dlcliffReviewed in the United States on May 17, 2019
5.0 out of 5 stars
Important movie about the power of forgiveness.
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This is a movie about forgiveness, and how it works on both sides. A sin is a sin in the great scheme of things (in God’s eyes). Forgiveness of self or others doesn’t mean dismissing what they did. It doesn’t mean your saying it’s okay....It’s about freedom from hate. Hate binds the soul to darkness - and guilt and shame can’t really be felt by a person unless they feel loved first. It’s easy to hate, but it’s a challenge to forgive. The work of forgiveness is rewarding so you get a lot in return for the work done though. I always say - the opposite of anger is fear. Sometimes the fear is feeling the pain another caused you (fear of those feelings), so thus....the emotional work it takes to forgive.

Really well acted movie, and an important message.
3 people found this helpful
Ben MaerzkeReviewed in the United States on December 8, 2017
5.0 out of 5 stars
Makes you question your stance on the death penalty... No matter what side you're on.
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I'm a high school ethics teacher. Any movie that ends with a classroom of teenagers feeling visibly upset and confused about the modern social/political landscape is an A+ in my book.
16 people found this helpful
T.S. DavisReviewed in the United States on August 16, 2018
5.0 out of 5 stars
The leads were excellent!
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While I staunchly disagree with a lot of the politics of the two leads, they both certainly earned their cash in their performances. Sean Penn did an amazing job during the execution scene. Susan Sarandon was very thought provoking. She was able to show a different side of a human being; one that wants to serve all of humanity regardless of background. Well done to both of them. Very well done.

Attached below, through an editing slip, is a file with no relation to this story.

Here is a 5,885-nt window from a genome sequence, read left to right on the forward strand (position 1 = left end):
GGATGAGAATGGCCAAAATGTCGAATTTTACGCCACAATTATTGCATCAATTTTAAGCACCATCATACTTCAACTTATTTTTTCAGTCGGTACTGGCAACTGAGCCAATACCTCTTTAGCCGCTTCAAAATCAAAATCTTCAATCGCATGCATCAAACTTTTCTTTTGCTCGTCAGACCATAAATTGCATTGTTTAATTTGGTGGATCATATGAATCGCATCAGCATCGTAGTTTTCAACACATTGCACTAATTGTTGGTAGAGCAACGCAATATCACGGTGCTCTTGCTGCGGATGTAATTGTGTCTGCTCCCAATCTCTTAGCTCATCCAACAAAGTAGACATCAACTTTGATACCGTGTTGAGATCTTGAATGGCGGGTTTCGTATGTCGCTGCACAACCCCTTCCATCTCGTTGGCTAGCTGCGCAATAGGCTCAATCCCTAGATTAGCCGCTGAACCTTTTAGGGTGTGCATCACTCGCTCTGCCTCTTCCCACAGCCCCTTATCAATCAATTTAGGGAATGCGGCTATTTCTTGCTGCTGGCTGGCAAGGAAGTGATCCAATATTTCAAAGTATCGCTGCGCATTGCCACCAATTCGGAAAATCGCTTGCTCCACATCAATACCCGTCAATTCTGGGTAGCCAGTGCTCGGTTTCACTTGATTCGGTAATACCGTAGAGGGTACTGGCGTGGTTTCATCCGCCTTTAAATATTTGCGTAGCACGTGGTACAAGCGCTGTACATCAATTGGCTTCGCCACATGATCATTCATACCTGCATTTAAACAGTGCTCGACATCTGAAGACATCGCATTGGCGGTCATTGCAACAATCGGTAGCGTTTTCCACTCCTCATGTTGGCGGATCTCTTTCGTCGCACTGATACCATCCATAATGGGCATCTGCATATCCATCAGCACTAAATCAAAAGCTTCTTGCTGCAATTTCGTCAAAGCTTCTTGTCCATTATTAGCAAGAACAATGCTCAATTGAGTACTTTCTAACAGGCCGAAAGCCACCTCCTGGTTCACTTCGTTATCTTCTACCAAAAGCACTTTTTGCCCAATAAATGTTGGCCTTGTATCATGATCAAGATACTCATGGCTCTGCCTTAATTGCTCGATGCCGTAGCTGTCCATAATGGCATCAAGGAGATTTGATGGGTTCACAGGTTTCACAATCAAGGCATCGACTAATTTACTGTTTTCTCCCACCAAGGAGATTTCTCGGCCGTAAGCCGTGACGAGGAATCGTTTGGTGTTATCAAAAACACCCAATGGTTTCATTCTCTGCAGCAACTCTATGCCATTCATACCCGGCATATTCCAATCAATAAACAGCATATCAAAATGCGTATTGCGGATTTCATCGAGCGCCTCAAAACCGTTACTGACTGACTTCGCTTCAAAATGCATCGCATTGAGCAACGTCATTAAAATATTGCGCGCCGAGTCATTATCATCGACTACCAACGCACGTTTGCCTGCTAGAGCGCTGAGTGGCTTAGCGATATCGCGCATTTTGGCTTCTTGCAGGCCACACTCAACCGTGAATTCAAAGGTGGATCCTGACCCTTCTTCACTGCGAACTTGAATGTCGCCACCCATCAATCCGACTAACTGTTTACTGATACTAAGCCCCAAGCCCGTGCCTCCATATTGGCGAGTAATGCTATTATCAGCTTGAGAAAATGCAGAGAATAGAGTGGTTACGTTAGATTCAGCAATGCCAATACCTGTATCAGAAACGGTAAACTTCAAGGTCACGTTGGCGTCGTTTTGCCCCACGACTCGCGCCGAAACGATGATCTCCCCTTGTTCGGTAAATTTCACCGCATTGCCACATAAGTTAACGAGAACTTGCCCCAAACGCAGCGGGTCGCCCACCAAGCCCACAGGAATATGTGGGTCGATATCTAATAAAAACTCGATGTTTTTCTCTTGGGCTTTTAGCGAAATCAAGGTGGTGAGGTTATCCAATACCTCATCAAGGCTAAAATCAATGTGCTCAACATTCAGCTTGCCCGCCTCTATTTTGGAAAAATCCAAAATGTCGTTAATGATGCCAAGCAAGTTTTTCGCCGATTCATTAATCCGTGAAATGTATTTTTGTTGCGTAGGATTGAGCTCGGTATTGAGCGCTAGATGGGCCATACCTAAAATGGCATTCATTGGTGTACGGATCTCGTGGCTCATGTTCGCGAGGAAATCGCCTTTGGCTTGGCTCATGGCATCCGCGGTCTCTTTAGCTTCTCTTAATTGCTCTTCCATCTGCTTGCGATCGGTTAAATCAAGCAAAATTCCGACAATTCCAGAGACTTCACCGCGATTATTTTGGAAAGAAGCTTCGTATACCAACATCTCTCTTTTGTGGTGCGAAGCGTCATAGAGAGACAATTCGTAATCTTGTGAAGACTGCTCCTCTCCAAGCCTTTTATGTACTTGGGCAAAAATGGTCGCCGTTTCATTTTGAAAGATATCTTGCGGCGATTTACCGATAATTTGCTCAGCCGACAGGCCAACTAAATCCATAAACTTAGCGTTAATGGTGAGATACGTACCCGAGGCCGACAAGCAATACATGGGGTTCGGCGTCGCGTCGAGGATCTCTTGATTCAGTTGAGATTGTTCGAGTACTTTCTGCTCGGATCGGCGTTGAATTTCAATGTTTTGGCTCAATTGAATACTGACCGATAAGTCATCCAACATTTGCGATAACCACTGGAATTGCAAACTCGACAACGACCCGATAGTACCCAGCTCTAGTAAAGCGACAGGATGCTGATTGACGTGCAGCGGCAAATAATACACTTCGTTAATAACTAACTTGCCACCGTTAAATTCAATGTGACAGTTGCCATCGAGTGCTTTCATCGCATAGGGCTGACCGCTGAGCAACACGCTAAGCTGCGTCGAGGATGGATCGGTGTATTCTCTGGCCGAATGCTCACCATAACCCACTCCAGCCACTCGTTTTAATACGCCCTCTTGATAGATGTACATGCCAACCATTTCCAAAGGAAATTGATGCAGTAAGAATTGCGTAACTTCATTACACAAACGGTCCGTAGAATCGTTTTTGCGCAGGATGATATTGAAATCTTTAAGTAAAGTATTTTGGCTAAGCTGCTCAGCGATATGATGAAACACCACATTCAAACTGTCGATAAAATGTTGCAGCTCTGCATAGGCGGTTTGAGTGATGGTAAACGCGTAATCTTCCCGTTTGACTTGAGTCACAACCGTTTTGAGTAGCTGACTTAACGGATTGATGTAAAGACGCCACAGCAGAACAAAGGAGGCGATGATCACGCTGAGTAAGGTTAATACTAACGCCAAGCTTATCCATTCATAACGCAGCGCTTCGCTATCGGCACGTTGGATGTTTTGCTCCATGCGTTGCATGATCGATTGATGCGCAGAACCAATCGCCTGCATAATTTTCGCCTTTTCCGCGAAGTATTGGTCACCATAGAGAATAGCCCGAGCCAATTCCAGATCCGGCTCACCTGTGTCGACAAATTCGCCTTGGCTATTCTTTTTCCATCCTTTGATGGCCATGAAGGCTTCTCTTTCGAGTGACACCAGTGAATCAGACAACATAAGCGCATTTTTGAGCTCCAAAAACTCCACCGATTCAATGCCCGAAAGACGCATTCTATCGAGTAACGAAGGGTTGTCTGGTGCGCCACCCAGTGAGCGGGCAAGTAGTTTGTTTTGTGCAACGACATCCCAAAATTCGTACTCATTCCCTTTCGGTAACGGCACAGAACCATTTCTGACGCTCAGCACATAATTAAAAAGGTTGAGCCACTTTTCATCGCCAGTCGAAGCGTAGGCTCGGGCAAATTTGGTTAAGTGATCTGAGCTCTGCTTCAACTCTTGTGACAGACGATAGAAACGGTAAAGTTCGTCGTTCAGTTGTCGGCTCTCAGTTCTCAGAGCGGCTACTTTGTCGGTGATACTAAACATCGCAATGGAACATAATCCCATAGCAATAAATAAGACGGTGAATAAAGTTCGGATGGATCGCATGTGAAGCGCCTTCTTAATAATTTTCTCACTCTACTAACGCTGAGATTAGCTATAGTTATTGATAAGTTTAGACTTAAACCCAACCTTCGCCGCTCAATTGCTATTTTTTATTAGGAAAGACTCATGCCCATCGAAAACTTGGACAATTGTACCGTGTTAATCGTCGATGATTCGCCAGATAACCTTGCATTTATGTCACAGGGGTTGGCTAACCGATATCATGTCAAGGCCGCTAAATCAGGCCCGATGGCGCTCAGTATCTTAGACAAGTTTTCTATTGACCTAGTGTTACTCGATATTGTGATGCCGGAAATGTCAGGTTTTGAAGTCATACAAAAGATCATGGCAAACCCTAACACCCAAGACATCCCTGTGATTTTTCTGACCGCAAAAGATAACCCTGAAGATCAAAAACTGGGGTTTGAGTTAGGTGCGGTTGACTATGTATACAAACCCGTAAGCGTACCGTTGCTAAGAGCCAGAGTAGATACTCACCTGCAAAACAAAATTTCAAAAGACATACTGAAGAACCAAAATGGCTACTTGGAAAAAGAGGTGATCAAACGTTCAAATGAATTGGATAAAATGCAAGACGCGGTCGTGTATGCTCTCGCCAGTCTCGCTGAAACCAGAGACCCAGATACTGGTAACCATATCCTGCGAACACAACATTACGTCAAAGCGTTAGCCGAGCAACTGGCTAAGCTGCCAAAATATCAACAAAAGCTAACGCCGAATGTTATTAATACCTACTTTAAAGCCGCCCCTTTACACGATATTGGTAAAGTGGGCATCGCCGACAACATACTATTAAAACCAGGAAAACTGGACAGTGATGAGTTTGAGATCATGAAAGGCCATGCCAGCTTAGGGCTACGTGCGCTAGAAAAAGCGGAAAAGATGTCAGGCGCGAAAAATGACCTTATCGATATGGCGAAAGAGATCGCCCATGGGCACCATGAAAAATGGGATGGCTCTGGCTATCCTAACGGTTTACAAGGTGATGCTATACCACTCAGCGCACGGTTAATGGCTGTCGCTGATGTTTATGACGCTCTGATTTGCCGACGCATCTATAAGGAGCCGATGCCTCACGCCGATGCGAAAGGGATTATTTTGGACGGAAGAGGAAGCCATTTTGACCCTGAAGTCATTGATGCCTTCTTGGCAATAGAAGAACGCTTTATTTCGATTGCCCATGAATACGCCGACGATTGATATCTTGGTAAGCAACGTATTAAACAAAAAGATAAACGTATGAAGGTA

3 people found this helpful
Diane CrowReviewed in the United States on January 17, 2021
5.0 out of 5 stars
Exceptional Realism
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I would like to have potential viewers know that this movie isn't just a movie, it is a work of cinematic art. One of the finest character actresses of her generation (Susan Sarandon) is completely realistic in her portrayal as a nun who reached out to a man on death row who reaches out to her via a letter and they begin a completely unprecedented friendship that first brings her to talk, then to fight to save his life, and then she fights a triumphant last minute battle to save his soul. She succeeds and he manages to die in full redemption. She does try to save his life, but throughout the film she also works hard to get him to take responsibility for the role he played in bringing about the death of two young people.